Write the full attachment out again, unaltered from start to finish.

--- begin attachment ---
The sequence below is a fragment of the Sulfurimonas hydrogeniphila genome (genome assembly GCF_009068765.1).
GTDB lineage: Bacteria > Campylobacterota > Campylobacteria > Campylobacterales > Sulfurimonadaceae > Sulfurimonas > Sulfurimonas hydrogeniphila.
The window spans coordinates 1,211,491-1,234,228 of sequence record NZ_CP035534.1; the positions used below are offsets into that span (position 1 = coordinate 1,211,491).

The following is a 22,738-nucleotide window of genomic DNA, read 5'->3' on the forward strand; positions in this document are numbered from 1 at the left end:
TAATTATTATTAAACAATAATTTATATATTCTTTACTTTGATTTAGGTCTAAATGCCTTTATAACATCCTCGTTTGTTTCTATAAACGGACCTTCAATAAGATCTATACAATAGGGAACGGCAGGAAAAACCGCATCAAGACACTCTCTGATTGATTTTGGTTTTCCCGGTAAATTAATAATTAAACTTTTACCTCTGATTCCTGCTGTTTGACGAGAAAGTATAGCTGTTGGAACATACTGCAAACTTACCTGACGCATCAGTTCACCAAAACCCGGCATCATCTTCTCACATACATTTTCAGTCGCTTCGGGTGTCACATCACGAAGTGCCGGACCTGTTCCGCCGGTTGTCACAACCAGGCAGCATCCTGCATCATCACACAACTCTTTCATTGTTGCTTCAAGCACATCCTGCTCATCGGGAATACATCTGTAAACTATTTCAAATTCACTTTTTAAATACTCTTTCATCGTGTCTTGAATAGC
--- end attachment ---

The sequence below is a fragment of the Sulfurimonas hydrogeniphila genome (genome assembly GCF_009068765.1).
GTDB lineage: Bacteria > Campylobacterota > Campylobacteria > Campylobacterales > Sulfurimonadaceae > Sulfurimonas > Sulfurimonas hydrogeniphila.
The window spans coordinates 1,211,491-1,234,228 of sequence record NZ_CP035534.1; the positions used below are offsets into that span (position 1 = coordinate 1,211,491).

The following is a 22,738-nucleotide window of genomic DNA, read 5'->3' on the forward strand; positions in this document are numbered from 1 at the left end:
TAATTATTATTAAACAATAATTTATATATTCTTTACTTTGATTTAGGTCTAAATGCCTTTATAACATCCTCGTTTGTTTCTATAAACGGACCTTCAATAAGATCTATACAATAGGGAACGGCAGGAAAAACCGCATCAAGACACTCTCTGATTGATTTTGGTTTTCCCGGTAAATTAATAATTAAACTTTTACCTCTGATTCCTGCTGTTTGACGAGAAAGTATAGCTGTTGGAACATACTGCAAACTTACCTGACGCATCAGTTCACCAAAACCCGGCATCATCTTCTCACATACATTTTCAGTCGCTTCGGGTGTCACATCACGAAGTGCCGGACCTGTTCCGCCGGTTGTCACAACCAGGCAGCATCCTGCATCATCACACAACTCTTTCATTGTTGCTTCAAGCACATCCTGCTCATCGGGAATACATCTGTAAACTATTTCAAATTCACTTTTTAAATACTCTTTCATCGTGTCTTGAATAGC